• Who Else Wants To Figure Out How Passing Chords Are Derived?

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    If you’re interested in learning how passing chords are derived, then this lesson is for you.

    Chord progressions would not be interesting without passing chords especially in music styles like jazz and gospel because of the activity, motion, anticipation, and energy they add to basic progressions to make them spicier.

    Right before we go further, let’s refresh our minds on the concept of chord progressions.

    A Short Note On Chord Progressions

    In every key (be it a major or minor key), there are seven unique tones. For example, in the key of C major:

    C is the first

    D is the second

    E is the third

    F is the fourth

    G is the fifth

    A is the sixth

    B is the seventh

    The movement of chords from one of these tones to another creates a chord progression. For example, the movement from the C major seventh chord (of the first tone):

    …to the A minor seventh chord (of the sixth tone):

    …can be described as a chord progression.

    “What Are Passing Chords?”

    Any chord that is used to connect two or more scale tone chords is a passing chord. However, it’s important to note that passing chords are foreign to the key (aka – “chromatic”) and also sound unstable.

    Passing chords, when played, have the tendency of moving to scale tone chords that are more stable.

    For example, the chord progression from the first tone of the scale to the sixth tone of the scale in the key of C major:

    …progresses from the C major ninth chord:

    …to the A minor ninth chord:

    A passing chord can be added in between both chords to add more energy and activity to the chord progression.

    If the E dominant seventh [sharp nine, sharp five] chord:

    …is applied as a passing chord to the A minor ninth chord:

    …this adds anticipation, motion, activity, energy, etc., in the chord progression.

    “Check It Out…”

    Using first line of the regular gospel song Thank You Lord, here’s how the passing chord can be applied:

    Thank (C major ninth):

    You (E dominant seventh [sharp nine, sharp five]):

    Lord (A minor ninth):

    “Here’s How The Same Line Sounds Without The Passing Chord…”

    Thank You (C major ninth):

    Lord (A minor ninth):

    At this point, I believe you can see the difference passing chords make in chord progressions and songs. Therefore, let’s proceed into learning how they are formed.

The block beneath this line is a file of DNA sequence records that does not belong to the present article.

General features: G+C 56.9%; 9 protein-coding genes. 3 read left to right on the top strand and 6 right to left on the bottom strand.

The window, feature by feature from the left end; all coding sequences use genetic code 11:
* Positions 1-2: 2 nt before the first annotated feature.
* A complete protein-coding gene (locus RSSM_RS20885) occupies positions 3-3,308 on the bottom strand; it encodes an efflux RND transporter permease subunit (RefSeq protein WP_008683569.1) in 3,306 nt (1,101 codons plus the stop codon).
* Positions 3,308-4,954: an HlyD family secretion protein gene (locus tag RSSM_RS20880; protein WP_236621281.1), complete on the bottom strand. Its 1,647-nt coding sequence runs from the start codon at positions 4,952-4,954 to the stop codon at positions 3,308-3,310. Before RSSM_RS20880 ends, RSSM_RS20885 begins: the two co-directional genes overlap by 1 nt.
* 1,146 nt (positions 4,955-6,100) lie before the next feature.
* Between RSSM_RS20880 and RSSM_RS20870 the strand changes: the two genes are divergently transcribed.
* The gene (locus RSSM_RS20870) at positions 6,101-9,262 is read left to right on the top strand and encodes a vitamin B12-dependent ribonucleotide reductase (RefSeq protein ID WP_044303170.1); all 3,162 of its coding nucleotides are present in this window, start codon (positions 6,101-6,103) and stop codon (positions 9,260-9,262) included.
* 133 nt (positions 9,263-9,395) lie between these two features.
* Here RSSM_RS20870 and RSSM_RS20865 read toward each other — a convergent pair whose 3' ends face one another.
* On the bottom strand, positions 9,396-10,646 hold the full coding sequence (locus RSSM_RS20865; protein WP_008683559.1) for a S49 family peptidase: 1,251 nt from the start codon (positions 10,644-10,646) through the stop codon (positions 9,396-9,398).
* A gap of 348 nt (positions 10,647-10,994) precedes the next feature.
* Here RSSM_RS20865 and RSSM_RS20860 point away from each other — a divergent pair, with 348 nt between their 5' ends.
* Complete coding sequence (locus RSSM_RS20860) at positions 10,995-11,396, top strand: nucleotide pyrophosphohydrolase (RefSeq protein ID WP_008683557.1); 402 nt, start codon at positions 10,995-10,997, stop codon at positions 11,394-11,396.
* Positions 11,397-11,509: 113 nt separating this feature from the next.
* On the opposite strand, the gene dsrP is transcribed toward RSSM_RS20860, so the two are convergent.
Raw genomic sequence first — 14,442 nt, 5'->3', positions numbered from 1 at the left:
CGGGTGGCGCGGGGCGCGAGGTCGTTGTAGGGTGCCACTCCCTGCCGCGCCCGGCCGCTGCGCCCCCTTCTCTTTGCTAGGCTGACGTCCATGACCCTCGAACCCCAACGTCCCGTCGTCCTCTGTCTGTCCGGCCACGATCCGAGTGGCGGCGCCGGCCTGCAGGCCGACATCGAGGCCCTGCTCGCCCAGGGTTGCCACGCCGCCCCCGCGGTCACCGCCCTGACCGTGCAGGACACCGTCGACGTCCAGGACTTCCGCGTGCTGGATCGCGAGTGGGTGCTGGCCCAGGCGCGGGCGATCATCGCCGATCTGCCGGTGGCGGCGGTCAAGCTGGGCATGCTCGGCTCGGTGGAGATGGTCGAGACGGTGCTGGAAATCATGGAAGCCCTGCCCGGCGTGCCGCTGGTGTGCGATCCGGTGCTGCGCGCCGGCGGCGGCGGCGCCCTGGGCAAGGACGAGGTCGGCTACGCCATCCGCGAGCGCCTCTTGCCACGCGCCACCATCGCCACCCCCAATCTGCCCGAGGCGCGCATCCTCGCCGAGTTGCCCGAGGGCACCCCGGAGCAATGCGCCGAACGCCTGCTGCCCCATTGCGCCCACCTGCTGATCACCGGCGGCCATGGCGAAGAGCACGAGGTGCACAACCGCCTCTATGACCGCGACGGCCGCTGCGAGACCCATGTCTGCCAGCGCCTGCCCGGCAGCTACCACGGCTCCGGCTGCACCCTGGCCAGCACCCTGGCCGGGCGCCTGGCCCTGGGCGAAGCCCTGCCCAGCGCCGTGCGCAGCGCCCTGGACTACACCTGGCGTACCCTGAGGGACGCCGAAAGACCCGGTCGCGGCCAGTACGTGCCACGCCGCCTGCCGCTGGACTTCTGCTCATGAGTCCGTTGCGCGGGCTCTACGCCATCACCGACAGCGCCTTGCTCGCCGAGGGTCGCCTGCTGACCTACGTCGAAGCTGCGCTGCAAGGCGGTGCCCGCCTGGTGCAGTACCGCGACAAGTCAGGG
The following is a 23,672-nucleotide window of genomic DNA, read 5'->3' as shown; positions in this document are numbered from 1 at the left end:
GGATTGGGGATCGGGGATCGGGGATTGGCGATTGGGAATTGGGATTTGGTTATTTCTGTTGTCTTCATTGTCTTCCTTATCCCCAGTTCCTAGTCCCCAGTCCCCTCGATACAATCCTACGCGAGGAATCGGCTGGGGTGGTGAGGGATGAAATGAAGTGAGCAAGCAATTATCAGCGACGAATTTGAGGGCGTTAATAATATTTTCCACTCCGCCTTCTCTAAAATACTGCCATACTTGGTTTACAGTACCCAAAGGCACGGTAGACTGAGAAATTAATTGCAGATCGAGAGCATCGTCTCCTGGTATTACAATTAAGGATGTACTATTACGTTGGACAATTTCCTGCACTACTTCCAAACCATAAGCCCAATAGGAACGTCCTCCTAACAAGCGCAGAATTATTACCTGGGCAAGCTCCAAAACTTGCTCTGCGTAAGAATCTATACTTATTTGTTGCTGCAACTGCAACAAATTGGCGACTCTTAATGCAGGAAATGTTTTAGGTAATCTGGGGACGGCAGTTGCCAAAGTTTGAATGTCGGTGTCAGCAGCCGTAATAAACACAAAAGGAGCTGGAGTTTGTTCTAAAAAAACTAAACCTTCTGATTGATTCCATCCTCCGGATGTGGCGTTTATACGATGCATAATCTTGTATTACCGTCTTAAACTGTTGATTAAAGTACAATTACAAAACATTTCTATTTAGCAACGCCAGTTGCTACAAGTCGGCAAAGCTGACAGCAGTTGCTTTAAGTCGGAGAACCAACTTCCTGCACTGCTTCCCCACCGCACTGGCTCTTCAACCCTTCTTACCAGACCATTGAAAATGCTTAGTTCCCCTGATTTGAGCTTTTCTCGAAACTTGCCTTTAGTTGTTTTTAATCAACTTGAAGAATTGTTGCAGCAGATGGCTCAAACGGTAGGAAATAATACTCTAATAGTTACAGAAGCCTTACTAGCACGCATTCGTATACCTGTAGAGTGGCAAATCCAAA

Here’s How Passing Chords Are Derived

    Passing chords can easily be easily derived on any key irrespective of the tone of the scale it is and that’s our focus in this segment.

    Attention: Although there are various passing chord types, we’ll be limiting our use of the term passing chords to dominant chords.

    The Magic Number That Unlocks Passing Chords

    For every serious musician who wants to know the secret behind passing chords, the magic number is 5. It’s that simple.

    If you can recall the number 5, then you can derive the corresponding passing chord for any tone of the scale in any key.

    Given the D minor ninth chord:

    …as the chord of the sixth tone in the key of F major:

    …the corresponding passing chord can be derived using the magic number.

    “Check This Out…”

    The passing chord to the D minor ninth chord is a fifth above the root of the D minor ninth chord.

    So, what note is a fifth above D?:

    …and the answer is A:

    Having derived A as the answer, it’s safe to say that A dominant chords (triad, seventh, and extended) can be played as passing chords to the D minor ninth chord.

    “Check It Out…”

    Although the options are inexhaustible, check out these common options to the D minor ninth chord:

    Option #1

    A dominant triad:

    …to the D minor ninth chord:

    Option #2

    A dominant seventh chord:

    …to the D minor ninth chord:

    Option #3

    A dominant seventh [flat ninth] chord:

    …to the D minor ninth chord:

    “In A Nutshell…”

    Going up a fifth above the root o a given chord, you can derive its corresponding passing chord — which can be any class of dominant chord ranging from the dominant triad to the dominant seventh chord, or even extended dominant chords.

    Final Words

    Using the knowledge of what you’ve learned about passing chords and how they can be derived, I’m doubly sure that you can voluntarily spice up regular chord progressions with passing chords.

    Believe it or not, these passing chords will add more activity and drama to your accompaniment.

    See you in the next lesson!

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    Hello, I'm Chuku Onyemachi (aka - "Dr. Pokey") - a musicologist, pianist, author, clinician and Nigerian. Inspired by my role model Jermaine Griggs, I started teaching musicians in my neighborhood in April 2005. Today, I'm privileged to work as a music consultant and content creator with HearandPlay Music Group sharing my wealth of knowledge with thousands of musicians across the world.

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    { 3 comments… read them below or add one }

    1 Courage

    Thanks for the lesson on passing chords I appreciate
    My question is why are passing chords built on 5th degrees and not on other degree of the scale of the particular key

    Reply

    2 Vera Drew

    I read the lesson, but I’m still lost.

    Reply

    3 Chuku Onyemachi

    You may want to ask questions.

    Reply

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